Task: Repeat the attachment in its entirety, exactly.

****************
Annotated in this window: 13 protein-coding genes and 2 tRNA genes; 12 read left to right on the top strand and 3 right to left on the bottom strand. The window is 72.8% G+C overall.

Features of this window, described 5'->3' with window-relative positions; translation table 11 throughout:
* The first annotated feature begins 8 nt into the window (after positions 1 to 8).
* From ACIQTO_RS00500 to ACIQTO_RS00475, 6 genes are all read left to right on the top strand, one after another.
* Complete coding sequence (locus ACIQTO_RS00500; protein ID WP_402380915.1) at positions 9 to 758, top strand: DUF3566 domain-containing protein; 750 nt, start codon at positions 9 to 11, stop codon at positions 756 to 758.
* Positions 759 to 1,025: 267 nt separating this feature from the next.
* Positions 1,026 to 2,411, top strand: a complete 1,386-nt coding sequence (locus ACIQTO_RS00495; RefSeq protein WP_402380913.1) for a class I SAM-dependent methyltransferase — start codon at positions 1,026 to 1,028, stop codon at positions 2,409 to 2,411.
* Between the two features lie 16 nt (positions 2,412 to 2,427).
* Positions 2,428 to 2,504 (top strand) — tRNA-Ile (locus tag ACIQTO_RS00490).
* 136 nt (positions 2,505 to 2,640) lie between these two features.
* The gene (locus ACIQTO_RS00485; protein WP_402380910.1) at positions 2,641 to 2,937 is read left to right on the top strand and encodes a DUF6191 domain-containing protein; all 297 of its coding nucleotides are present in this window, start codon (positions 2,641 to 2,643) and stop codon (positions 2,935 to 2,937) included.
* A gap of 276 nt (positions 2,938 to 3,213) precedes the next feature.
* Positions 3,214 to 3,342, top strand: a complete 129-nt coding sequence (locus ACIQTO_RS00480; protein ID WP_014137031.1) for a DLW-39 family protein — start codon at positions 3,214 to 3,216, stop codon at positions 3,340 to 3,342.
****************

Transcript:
Annotated in this window: 13 protein-coding genes and 2 tRNA genes; 12 read left to right on the top strand and 3 right to left on the bottom strand. The window is 72.8% G+C overall.

Features of this window, described 5'->3' with window-relative positions; translation table 11 throughout:
* The first annotated feature begins 8 nt into the window (after positions 1 to 8).
* From ACIQTO_RS00500 to ACIQTO_RS00475, 6 genes are all read left to right on the top strand, one after another.
* Complete coding sequence (locus ACIQTO_RS00500; protein ID WP_402380915.1) at positions 9 to 758, top strand: DUF3566 domain-containing protein; 750 nt, start codon at positions 9 to 11, stop codon at positions 756 to 758.
* Positions 759 to 1,025: 267 nt separating this feature from the next.
* Positions 1,026 to 2,411, top strand: a complete 1,386-nt coding sequence (locus ACIQTO_RS00495; RefSeq protein WP_402380913.1) for a class I SAM-dependent methyltransferase — start codon at positions 1,026 to 1,028, stop codon at positions 2,409 to 2,411.
* Between the two features lie 16 nt (positions 2,412 to 2,427).
* Positions 2,428 to 2,504 (top strand) — tRNA-Ile (locus tag ACIQTO_RS00490).
* 136 nt (positions 2,505 to 2,640) lie between these two features.
* The gene (locus ACIQTO_RS00485; protein WP_402380910.1) at positions 2,641 to 2,937 is read left to right on the top strand and encodes a DUF6191 domain-containing protein; all 297 of its coding nucleotides are present in this window, start codon (positions 2,641 to 2,643) and stop codon (positions 2,935 to 2,937) included.
* A gap of 276 nt (positions 2,938 to 3,213) precedes the next feature.
* Positions 3,214 to 3,342, top strand: a complete 129-nt coding sequence (locus ACIQTO_RS00480; protein ID WP_014137031.1) for a DLW-39 family protein — start codon at positions 3,214 to 3,216, stop codon at positions 3,340 to 3,342.